To say that a new chaplain program at the Paint Creek Joint EMS/Fire District is simply “another tool in the toolbox” may seem minimizing, said Public Information Officer Lt. Branden Jackman, but in a way, that’s exactly what it is: simply another way for the largest fire district in the county to keep its “customers” and staff healthy on the darkest of days.
The idea of a dedicated force of local pastors being “on call” for those dark days came up after Firefighter Joe Patterson was killed in a station accident at Rainsboro earlier this year, and again when two fiery car accidents claimed two lives in the space of a few days, according to Chief Dave Manning.
The planning process began in earnest when a 2-year-old child was killed in a car accident in September, according to JD Lyle, associate pastor at Good News Gathering.
The Paint Creek crew that responded to that incident had already covered two fatalities that shift, one of which was also a child, and Lyle’s father, Jeff, came to the scene to support the family and first responders. Jeff Lyle is the pastor of Good News Gathering.
After that, JD Lyle and Capt. Matt Miller of Paint Creek began coordinating a roster of pastors willing to be on call for such occasions, and the program launched the week before Thanksgiving, according to Lyle.
Senior chaplains on the roster include Mike Brown, John Coyle, JD Lyle, Jeff Lyle, Derek Russell, Jim Bush and Clay Self. Associate chaplains include Kim Zornes, Lloyd Shoemaker and Randy Butler.
The pastors are on call from 12 a.m. Sunday till the following Saturday at 11:59 p.m., JD Lyle said.
Lyle described emergency service as a “unique profession” that is often emotionally draining, adding that firefighters have a high divorce and suicide rates due to the nature of the job.
“It’s hard to take that home to family,” he said, so it’s important that chaplains “give (first responders) a place to offload some of that garbage.”
As a licensed counselor, Lyle said he sees emergency personnel as “at-risk individuals,” since they often experience post-traumatic stress disorder on a similar level to some members of the military.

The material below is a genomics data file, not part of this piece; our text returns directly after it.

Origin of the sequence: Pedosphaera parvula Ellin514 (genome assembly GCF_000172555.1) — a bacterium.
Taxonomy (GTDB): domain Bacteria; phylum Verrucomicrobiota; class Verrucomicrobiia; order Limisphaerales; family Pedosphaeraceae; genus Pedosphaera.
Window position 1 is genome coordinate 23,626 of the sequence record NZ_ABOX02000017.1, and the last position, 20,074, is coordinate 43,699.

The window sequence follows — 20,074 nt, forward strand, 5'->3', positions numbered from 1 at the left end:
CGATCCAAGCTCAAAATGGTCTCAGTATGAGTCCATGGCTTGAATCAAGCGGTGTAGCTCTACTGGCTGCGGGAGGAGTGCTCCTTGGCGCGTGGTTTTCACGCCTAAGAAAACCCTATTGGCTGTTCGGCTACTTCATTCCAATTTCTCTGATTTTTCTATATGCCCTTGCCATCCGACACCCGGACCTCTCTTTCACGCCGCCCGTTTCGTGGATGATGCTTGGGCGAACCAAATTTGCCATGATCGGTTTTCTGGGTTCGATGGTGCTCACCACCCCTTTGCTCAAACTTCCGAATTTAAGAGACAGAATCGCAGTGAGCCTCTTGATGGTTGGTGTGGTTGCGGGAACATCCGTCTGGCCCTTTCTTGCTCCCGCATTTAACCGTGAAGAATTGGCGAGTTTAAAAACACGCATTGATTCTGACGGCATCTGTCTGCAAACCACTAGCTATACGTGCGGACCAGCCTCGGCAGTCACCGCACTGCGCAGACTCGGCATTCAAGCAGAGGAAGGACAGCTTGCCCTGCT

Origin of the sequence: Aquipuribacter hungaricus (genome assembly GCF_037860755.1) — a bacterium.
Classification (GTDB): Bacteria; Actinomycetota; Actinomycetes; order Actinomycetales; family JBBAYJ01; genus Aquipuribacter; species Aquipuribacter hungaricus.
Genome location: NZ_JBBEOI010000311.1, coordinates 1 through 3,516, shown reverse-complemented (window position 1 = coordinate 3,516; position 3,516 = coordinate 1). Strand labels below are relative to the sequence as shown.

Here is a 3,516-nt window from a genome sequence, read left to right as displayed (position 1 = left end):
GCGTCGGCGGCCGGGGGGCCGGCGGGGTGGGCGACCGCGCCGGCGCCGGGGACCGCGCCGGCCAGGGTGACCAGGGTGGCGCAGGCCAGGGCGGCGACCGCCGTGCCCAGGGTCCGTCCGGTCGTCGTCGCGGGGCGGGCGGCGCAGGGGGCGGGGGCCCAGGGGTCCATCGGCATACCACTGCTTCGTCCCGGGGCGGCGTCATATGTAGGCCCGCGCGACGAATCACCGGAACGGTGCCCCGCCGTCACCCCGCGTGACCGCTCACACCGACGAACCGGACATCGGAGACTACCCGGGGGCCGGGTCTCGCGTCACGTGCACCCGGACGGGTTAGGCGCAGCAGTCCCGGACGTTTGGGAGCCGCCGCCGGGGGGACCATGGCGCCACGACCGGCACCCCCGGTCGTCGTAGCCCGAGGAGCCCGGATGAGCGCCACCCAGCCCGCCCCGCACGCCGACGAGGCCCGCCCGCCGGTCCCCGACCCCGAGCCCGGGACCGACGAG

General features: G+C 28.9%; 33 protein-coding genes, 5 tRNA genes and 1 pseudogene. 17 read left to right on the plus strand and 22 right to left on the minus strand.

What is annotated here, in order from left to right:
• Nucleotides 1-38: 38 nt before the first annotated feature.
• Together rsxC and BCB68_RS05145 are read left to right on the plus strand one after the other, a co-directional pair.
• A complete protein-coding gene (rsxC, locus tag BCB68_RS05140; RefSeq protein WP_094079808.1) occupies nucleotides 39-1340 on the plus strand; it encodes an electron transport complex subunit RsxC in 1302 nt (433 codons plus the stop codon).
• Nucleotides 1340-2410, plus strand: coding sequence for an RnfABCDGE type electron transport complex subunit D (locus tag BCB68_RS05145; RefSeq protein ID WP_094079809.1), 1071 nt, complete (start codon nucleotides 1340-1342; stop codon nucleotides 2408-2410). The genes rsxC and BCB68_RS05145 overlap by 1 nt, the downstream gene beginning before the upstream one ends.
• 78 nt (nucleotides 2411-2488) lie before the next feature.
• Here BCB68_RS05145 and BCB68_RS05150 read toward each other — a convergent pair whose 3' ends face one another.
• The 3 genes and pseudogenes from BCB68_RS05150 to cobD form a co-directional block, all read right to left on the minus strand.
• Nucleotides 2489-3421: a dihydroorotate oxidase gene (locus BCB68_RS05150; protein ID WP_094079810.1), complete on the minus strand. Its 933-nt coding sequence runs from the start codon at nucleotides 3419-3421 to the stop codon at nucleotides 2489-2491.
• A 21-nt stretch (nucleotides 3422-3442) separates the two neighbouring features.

Most of the time, Lyle said, chaplains simply sit with first responders and talk. This affords them “a chance to be a shoulder, an ear.”
Jackman said Lyle was “baptized into the world of small-town EMS” when he responded to the fiery car accidents alongside Paint Creek personnel, and he has witnessed what the lieutenant called “compassion fatigue.”
“We turn it off to do our jobs, and forget to turn it back on,” Jackman said, recalling a tidal wave of drug overdoses that caused many first responders to lose hope altogether.
Lyle said the chaplain program is also beneficial to pastors, because for many ministers, church can too often become “where you live all the time.” As a Paint Creek chaplain, Lyle said he can interact with “real people and real things” outside of a church setting.
Manning said when it comes to informing relatives of a death or injury, emergency personnel have “limited training, short of ‘I’m sorry for your loss.’”
In other words, Jackman added, “We’re break fixers. If it’s broken, we fix it.”
So, having a softer voice to break the news is “a huge asset to the community,” Manning said.
Manning thanked the pastors involved and their respective congregations for understanding the importance of the program.
Reach David Wright at 937-402-2570.